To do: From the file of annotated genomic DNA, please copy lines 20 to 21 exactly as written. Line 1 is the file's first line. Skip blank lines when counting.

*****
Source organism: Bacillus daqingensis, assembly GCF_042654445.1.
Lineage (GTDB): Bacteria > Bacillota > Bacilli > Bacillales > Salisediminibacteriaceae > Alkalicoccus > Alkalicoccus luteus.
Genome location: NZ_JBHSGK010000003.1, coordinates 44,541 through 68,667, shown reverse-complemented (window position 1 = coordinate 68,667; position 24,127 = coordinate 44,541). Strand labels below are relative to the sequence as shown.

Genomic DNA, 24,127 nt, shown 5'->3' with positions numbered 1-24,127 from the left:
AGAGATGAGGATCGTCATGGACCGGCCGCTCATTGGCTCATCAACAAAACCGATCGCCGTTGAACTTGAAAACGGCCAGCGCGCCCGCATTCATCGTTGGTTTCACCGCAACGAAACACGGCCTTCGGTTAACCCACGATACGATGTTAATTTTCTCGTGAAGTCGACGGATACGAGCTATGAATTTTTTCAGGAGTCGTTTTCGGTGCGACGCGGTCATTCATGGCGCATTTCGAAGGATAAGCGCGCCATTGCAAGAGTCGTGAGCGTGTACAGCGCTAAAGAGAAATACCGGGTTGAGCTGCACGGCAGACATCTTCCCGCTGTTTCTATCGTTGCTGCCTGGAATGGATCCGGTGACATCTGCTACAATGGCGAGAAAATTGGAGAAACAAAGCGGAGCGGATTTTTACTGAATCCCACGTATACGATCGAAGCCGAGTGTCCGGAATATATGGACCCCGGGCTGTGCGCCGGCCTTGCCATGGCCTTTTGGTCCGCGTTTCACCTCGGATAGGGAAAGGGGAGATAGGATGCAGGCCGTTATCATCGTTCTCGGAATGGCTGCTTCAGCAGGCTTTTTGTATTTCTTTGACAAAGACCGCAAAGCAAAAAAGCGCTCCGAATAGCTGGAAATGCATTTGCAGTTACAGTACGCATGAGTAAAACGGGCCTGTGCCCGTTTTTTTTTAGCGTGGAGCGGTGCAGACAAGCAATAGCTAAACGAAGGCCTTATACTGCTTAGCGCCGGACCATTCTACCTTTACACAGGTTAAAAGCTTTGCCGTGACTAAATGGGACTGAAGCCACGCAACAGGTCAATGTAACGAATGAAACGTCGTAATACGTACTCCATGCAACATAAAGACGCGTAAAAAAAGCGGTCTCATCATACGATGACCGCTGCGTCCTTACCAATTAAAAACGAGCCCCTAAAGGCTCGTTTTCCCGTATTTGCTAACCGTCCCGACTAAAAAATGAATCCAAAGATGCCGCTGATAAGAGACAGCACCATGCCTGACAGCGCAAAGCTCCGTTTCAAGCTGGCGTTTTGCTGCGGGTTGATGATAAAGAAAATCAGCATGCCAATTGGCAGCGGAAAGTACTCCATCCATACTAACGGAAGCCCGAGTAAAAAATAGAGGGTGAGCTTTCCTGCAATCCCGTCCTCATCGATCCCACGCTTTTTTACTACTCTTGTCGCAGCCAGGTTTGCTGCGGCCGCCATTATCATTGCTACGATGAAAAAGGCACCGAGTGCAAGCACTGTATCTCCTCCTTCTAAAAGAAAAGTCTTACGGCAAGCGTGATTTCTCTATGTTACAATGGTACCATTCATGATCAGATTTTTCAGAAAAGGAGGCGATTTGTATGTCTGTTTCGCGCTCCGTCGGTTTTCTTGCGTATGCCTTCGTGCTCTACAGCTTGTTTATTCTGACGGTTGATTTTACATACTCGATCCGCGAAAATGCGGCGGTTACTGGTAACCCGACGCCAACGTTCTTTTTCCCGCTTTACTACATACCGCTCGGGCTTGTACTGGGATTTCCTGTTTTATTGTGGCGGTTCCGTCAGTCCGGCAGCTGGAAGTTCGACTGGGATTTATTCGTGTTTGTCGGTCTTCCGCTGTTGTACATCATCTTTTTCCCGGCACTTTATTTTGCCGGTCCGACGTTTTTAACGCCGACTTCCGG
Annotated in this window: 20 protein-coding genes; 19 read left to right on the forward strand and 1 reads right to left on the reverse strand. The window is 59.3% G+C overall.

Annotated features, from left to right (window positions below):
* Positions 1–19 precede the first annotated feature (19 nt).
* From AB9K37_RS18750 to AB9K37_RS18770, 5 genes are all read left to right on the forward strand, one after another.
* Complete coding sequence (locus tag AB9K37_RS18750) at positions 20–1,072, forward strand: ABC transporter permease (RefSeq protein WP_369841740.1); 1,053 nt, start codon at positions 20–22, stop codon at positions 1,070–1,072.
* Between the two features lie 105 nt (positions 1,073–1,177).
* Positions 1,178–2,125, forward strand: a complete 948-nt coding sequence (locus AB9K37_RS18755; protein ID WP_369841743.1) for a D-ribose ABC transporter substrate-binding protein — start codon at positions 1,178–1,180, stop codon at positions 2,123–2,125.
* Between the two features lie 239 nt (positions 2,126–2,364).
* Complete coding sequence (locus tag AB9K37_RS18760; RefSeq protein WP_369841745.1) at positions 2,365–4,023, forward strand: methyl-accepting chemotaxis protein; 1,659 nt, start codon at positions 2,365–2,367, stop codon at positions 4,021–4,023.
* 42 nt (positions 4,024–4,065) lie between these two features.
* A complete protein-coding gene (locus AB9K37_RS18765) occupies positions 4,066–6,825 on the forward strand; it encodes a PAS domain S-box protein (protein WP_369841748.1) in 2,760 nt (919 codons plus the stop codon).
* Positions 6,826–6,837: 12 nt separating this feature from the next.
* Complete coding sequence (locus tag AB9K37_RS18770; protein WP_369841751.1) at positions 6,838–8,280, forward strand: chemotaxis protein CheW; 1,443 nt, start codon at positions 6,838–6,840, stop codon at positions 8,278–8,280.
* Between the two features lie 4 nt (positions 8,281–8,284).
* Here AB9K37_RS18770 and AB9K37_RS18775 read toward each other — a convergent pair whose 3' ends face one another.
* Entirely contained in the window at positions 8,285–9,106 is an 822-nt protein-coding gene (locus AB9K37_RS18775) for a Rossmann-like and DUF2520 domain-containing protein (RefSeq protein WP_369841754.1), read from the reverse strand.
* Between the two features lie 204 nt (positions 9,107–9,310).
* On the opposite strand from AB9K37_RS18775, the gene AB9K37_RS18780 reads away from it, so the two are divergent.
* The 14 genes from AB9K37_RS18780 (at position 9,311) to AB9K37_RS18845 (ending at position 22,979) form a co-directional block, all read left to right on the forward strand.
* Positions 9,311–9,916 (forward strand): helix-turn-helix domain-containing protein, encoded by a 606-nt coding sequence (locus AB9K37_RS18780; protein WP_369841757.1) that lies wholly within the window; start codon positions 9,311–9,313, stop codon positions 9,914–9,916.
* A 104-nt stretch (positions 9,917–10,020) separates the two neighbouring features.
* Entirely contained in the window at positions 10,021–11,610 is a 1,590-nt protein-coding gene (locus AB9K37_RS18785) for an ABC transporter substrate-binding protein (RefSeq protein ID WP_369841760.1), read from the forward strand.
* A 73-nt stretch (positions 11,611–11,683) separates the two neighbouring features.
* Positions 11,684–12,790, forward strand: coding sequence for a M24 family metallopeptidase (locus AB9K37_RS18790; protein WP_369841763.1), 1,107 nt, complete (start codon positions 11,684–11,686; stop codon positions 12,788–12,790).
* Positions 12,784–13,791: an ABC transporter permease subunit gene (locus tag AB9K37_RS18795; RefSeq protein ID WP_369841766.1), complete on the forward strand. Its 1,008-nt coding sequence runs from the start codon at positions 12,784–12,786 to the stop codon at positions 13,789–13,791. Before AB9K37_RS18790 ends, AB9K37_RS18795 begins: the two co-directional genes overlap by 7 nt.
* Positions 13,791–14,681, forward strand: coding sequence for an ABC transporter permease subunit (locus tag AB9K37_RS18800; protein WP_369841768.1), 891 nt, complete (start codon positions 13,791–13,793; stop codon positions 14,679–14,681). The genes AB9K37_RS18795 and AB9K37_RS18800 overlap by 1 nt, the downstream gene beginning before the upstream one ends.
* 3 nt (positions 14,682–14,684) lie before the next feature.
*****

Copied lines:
* Here AB9K37_RS18770 and AB9K37_RS18775 read toward each other — a convergent pair whose 3' ends face one another.
* Entirely contained in the window at positions 8,285–9,106 is an 822-nt protein-coding gene (locus AB9K37_RS18775) for a Rossmann-like and DUF2520 domain-containing protein (RefSeq protein WP_369841754.1), read from the reverse strand.